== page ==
National Lottery funding
As well as being distributors for central Government funding, the National Lottery distributors did make grants using their existing funds.
Grants of £242m made by Sport England are included. This includes both Government-funded grant schemes (like the £100m COVID-19 National Leisure Recovery Fund for Local Authorities) and schemes funded from Sport England's existing resources.
The National Lottery Community Fund (NLCF) was a distributor the the Government's Coronavirus Community Support Fund (£214m). In this report these funds are categorised under "DCMS Coronavirus Community Support Fund".
£128m of grants from NLCF's own funds are also included in this report. These include some Covid-specific funding streams, as well as grants from existing schemes like ‘Awards for All' that mention Covid.
Other National Lottery distributors, including those in Scotland, Northern Ireland and Wales, and Arts Council England do not yet publish data about their funding in the 360Giving Data Standard.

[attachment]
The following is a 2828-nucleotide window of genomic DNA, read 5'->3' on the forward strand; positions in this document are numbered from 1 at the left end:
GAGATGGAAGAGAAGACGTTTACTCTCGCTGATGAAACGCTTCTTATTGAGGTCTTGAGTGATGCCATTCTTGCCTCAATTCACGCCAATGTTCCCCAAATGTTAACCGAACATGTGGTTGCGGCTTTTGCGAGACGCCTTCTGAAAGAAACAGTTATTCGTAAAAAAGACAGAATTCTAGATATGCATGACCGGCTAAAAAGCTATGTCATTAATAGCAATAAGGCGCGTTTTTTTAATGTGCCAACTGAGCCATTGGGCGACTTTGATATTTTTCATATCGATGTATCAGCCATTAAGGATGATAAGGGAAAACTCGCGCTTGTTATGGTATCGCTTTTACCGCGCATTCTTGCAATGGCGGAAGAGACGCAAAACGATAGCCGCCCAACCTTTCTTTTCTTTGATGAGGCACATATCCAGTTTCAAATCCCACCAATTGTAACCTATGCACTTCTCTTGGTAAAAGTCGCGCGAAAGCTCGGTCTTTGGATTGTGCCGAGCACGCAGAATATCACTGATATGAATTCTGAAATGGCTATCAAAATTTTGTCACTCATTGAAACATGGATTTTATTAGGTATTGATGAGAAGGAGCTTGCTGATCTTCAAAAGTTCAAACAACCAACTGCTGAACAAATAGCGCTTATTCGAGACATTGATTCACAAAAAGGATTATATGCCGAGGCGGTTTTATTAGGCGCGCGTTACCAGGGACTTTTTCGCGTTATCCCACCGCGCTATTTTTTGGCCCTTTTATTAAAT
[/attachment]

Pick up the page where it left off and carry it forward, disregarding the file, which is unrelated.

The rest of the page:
The devolved administrations in Scotland, Wales and Northern Ireland made their own Covid relief funds available, as well as organising the distribution of some funds from the UK Government.
In Scotland, the funds provided by the Scottish Government included:
- Wellbeing Fund (£26m)
- Third Sector Resilience Fund (£22m)
- Communities Recovery Fund (£17m)
- Supporting Communities Fund (£16m)
- Adapt and Thrive Programme
These funds total £96m and data on them was published by SCVO.
In Wales, WCVA has published data on £27m of Covid recovery and resilience funding provided by the Welsh Government, as well as £1.8m of other funding.
No information on Government funding from the Northern Ireland Department for Communities has been included in this report. £16m was made available for charities and was distributed by the National Lottery Community Fund, but not included in published data.
National Emergencies Trust